Navigation path

Themes
Agriculture & food
Energy
Environment
ERA-NET
Health & life sciences
Human resources & mobility
Industrial research
Information society
Innovation
International cooperation
Nanotechnology
Pure sciences
Research infrastructures
Research policy
Science & business
Science in society
Security
SMEs
Social sciences and humanities
Space
Special Collections
Transport

Countries
Countries
  Argentina
  Australia
  Austria
  Belarus
  Belgium
  Benin
  Brazil
  Bulgaria
  Cameroon
  Canada
  Chile
  China
  Colombia
  Croatia
  Cyprus
  Czech Republic
  Denmark
  Egypt
  Estonia
  Finland
  France
  Georgia
  Germany
  Ghana
  Greece
  Hungary
  Iceland
  India
  Ireland
  Israel
  Italy
  Japan
  Kazakhstan
  Kenya
  Korea
  Latvia
  Lithuania
  Luxembourg
  Macedonia - former Yugoslav Republic
  Malta
  Mexico
  Montenegro
  Morocco
  Namibia
  Netherlands
  Nigeria
  Norway
  Peru
  Poland
  Portugal
  Romania
  Russia
  Senegal
  Serbia
  Slovakia
  Slovenia
  South Africa
  Spain
  Swaziland
  Sweden
  Switzerland
  Taiwan
  Tunisia
  Turkey
  Ukraine
  United Kingdom
  United States


   Infocentre

Last Update: 02-06-2014  
Related category(ies):
Innovation  |  Health & life sciences

 

Countries involved in the project described in the article:
Belgium  |  Denmark  |  France  |  Germany  |  Sweden
Add to PDF "basket"

100,000 peptides on a microscope slide

Proteins, which are present in every cell and tissue of the human body, play a significant role in human health. They are composed of amino acids linked together chemically, and the shorter stretches of amino acids are commonly referred to as peptides. In the body, peptides regulate the activity of many systems. Some peptides act as hormones, others as neurotransmitters, yet others as natural pain relievers.

Illustration of human cells

© Almalm fotolia

Synthetic peptides are now easy to reproduce and are increasingly being used by European scientists to identify or mimic molecules that are the focus of biological research. However, the cost of synthesising them is still a significant barrier to progress in research.

The European Union (EU)-funded PEPCHIPOMICS project has developed a new technology which synthesises and analyses peptides in hundreds of thousands on a single microscope slide.

“The research team developed an innovative peptide ‘chip’ technology platform,” says project director, Professor Søren Buus of the University of Copenhagen, Denmark. “This allows more than one million different peptides to be synthesised on a surface the size of a postage stamp,” he adds.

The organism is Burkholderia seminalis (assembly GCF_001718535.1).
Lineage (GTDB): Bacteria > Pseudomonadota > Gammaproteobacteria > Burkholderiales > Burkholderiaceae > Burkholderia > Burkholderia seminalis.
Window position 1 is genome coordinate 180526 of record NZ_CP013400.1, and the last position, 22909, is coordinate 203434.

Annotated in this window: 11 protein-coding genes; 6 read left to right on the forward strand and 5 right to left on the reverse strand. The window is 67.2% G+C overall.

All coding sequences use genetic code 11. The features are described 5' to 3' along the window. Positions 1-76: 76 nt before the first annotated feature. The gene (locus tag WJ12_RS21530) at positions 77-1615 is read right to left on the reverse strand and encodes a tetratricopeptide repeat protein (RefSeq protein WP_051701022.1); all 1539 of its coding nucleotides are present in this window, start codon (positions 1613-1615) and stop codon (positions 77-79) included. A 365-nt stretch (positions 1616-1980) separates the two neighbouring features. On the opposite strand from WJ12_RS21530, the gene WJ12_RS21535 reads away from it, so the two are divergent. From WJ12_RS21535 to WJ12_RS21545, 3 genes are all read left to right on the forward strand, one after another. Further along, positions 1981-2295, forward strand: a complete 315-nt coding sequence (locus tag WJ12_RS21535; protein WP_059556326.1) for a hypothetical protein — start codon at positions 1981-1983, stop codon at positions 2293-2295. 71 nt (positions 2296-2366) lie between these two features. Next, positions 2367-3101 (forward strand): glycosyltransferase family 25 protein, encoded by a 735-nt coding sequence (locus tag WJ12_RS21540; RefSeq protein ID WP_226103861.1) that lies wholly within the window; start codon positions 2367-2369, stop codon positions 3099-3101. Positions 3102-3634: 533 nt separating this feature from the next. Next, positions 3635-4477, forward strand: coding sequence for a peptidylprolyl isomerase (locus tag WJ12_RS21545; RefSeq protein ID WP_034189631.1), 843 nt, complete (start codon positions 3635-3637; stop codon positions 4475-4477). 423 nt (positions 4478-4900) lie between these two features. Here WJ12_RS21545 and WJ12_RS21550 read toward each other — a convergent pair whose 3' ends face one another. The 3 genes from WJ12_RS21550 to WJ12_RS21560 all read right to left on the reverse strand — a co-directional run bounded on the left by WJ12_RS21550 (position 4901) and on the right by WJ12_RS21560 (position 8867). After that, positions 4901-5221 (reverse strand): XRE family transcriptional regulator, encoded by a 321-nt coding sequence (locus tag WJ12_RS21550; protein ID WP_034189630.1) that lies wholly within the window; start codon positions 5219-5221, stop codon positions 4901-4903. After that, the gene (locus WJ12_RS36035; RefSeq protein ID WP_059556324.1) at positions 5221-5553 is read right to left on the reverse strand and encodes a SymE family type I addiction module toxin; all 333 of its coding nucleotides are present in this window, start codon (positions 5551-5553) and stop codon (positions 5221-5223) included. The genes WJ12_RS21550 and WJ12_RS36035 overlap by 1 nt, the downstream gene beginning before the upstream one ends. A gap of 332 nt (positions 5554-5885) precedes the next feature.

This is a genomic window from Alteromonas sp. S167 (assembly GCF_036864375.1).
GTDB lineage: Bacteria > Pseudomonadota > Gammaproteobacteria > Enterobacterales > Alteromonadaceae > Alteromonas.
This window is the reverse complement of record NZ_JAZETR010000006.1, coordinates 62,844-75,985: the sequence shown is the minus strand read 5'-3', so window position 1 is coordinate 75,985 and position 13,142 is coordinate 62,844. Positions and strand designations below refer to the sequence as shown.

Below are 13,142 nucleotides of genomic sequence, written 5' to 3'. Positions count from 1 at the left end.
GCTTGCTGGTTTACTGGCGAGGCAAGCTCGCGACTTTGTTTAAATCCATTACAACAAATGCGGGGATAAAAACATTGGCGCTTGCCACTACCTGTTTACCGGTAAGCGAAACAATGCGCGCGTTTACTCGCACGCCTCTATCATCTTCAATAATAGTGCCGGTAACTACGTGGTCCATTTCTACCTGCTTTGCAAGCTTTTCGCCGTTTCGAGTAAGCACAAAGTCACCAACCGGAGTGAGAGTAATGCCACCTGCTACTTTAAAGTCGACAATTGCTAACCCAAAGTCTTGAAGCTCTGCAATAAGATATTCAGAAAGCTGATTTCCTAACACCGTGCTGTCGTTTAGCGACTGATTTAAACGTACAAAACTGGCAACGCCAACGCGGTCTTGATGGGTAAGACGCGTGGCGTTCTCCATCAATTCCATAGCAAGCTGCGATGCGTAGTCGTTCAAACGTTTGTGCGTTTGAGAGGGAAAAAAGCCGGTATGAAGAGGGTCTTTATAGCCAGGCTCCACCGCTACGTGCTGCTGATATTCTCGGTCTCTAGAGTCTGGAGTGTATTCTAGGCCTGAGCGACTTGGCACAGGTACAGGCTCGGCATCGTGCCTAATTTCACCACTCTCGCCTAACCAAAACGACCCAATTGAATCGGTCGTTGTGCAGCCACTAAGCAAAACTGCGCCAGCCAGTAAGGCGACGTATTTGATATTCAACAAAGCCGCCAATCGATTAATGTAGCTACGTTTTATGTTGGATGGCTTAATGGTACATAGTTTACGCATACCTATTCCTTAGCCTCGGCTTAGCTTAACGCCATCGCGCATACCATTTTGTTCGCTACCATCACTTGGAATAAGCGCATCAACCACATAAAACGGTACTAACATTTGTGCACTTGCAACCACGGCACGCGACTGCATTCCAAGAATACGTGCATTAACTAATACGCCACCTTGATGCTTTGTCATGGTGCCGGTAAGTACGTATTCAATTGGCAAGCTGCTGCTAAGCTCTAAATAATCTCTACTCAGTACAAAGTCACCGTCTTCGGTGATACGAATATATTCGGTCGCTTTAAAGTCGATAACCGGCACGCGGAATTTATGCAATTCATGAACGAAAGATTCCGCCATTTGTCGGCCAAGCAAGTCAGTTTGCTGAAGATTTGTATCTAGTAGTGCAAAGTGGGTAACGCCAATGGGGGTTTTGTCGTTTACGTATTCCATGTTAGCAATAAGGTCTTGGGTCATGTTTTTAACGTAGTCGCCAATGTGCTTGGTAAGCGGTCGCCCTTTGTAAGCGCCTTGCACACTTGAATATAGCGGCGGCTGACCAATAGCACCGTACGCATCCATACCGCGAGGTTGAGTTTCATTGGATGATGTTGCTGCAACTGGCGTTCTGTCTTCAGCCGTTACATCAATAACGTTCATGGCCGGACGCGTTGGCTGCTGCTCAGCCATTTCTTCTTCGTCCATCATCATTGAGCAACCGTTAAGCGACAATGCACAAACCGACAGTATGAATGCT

“The innovative technology we developed significantly multiplies the number of peptides that can be handled and the range of concrete applications,” comments Dr. Claus Schafer-Nielsen, chief executive of Schafer-N, the Danish private-sector research organisation that worked with the PEPCHIPOMICS team.

These synthetic peptides are now being used for developing new vaccines, analysing the reactions of patients to infections from viruses, bacteria and parasites, and detecting traces of allergens – peanuts, hazel nuts and so on – in processed foods.

“The new technology not only increases the amount and quality of the information obtained, but also reduces the price per peptide by a factor of as much as 10,000,” concludes Dr. Schafer-Nielsen. The technology is expected to help the scientific community conduct further large-scale investigations into the overall functions and effects of proteins and peptides.

 

Project details

  • Project acronym: PEPCHIPOMICS
  • Participants:Denmark (Coordinator), Germany, France, Belgium, Sweden
  • Project FP7 222773
  • Total costs: € 3 837 556
  • EU contribution: € 2 939 065
  • Duration: October 2008 - March 2012

Convert article(s) to PDF

No article selected


loading


Search articles

Notes:
To restrict search results to articles in the Information Centre, i.e. this site, use this search box rather than the one at the top of the page.

After searching, you can expand the results to include the whole Research and Innovation web site, or another section of it, or all Europa, afterwards without searching again.

Please note that new content may take a few days to be indexed by the search engine and therefore to appear in the results.

Print Version
Share this article
See also
Project web site
Project information on CORDIS






  Top   Research Information Center